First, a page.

Wednesday, September 3, 2008

Preservation is Key

I constantly find myself in quite the pickle with some of my fresh ingredients. They just seem to like to go bad on me, and sadly, I either end up hastily using them or tossing them. And I hate wasting food. So with summer in full swing and all kinds of goodies in season, what's a home chef to do? Well, I certainly have not figured it all out, but these are a few things I do know. After you give this a read, feel free to let me know any tips/suggestions you have to keep my fridge full of fresh goodness.

- Get rid of the plastic. Keeping your veggies and fruits in plastic promotes moisture collection and in turn, decays. I am totally guilty of just putting my plastic bags in my vegetable drawer only to find them a few days later nice and slimy. Removing it from the plastic can help prevent this. If you do like to keep things in plastic, try to use something to prevent the moisture from clinging to the food. I wrap my lettuce, cilantro, and fresh herbs in dry paper towel, and this has helped elongate their life by at least a week.

- Ginger likes to be sloshed. Ginger is an ingredient I use all the time in my stir fry, but it does not keep that well left alone in the fridge. Solution? Peel it, slice it up, and put it in a small container with enough sherry to cover. I have kept ginger for up to 6 months this way. And since sherry goes well in most dishes with ginger, the storage solution works out perfectly.

- Some stuff does not like the fridge. Keep your dang tomatoes out of the dang fridge. They lose flavor (one of the key components of flavor in tomatoes inactivates when cold). Same goes for onions.

- The baking soda is a lie. Contrary to their marketing scheme, baking soda does not do much good in your fridge at absorbing odors. You are much better off with activated charcoal. You can use this two ways. First, take some charcoal briquettes, place them in a container, and place in your fridge. Second, you can now buy small containers of pure activated charcoal, which I would recommend because they have a lesser chance of leaving soot on your food.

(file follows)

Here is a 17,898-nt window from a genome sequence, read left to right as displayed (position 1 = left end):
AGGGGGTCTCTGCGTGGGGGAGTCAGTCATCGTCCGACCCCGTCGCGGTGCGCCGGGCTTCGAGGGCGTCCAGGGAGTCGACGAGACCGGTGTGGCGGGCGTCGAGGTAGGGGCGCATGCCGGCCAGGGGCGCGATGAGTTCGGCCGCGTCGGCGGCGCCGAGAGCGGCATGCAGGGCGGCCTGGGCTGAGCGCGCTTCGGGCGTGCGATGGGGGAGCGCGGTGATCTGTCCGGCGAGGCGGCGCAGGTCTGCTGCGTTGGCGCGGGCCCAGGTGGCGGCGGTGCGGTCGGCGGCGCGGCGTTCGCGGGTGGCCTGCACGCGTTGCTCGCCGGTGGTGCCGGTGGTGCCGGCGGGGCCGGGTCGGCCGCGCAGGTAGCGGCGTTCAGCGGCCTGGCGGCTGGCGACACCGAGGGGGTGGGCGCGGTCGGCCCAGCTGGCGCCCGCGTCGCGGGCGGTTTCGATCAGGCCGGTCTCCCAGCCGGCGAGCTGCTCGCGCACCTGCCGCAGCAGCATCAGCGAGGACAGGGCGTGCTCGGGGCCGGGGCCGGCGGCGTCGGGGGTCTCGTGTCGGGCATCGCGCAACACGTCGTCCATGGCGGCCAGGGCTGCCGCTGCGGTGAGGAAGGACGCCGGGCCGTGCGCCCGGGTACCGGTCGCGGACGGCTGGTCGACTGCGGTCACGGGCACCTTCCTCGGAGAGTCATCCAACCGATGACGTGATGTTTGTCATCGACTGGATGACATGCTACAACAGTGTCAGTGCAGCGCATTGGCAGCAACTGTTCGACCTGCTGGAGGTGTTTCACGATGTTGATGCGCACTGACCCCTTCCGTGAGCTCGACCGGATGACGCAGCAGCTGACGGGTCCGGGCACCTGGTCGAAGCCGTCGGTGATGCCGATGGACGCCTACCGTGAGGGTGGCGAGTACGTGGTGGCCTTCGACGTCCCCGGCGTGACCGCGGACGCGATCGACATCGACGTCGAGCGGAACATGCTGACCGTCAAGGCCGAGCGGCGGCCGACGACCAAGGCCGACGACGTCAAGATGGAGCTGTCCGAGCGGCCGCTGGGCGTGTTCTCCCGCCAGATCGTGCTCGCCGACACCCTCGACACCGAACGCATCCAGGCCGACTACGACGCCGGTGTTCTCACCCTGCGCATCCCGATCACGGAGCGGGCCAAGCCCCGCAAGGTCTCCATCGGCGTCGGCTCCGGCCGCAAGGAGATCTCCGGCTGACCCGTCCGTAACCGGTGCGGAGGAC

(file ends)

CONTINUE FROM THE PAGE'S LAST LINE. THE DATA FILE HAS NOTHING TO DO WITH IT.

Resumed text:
- Just because buttermilk is expired does not mean it's bad. Shocking! It's already sour! So it's really good for about a month after the date. I kid you not. It's not like you drink the stuff from the bottle.

I hope that helps extend the life on some of your fresh stuff. If I come across any more good ones, I will be sure to post them.


Catherine,  September 5, 2008 at 12:17 PM  

Have you tried those green produce bags advertised on TV? I got a pack at the store and for me, they worked well for some foods and not others. They too tell you to try to decrease moisture buil-up, so they suggest wiping out excess with a paper town every now and then. Overall, I like them for my veggies, but my strawberries didn't seem to care for them too much for some reason. Didn't know if you had tried them out or not.

Catherine,  September 5, 2008 at 12:19 PM  

Oh yeah, I also plan on trying out the charcoal. There's baking soda in my fridge now, and I haven't noticed any real differences. The only reason why it's still there is, because I tend to forget its there.

Skylar Wolfe September 7, 2008 at 10:33 AM  

I have not tried the green produce bags, but that sounds like a good idea. Better than constantly using paper towels to wipe away moisture from my lettuce and stuff. I will be sure to give them a shot next time I go to the store.

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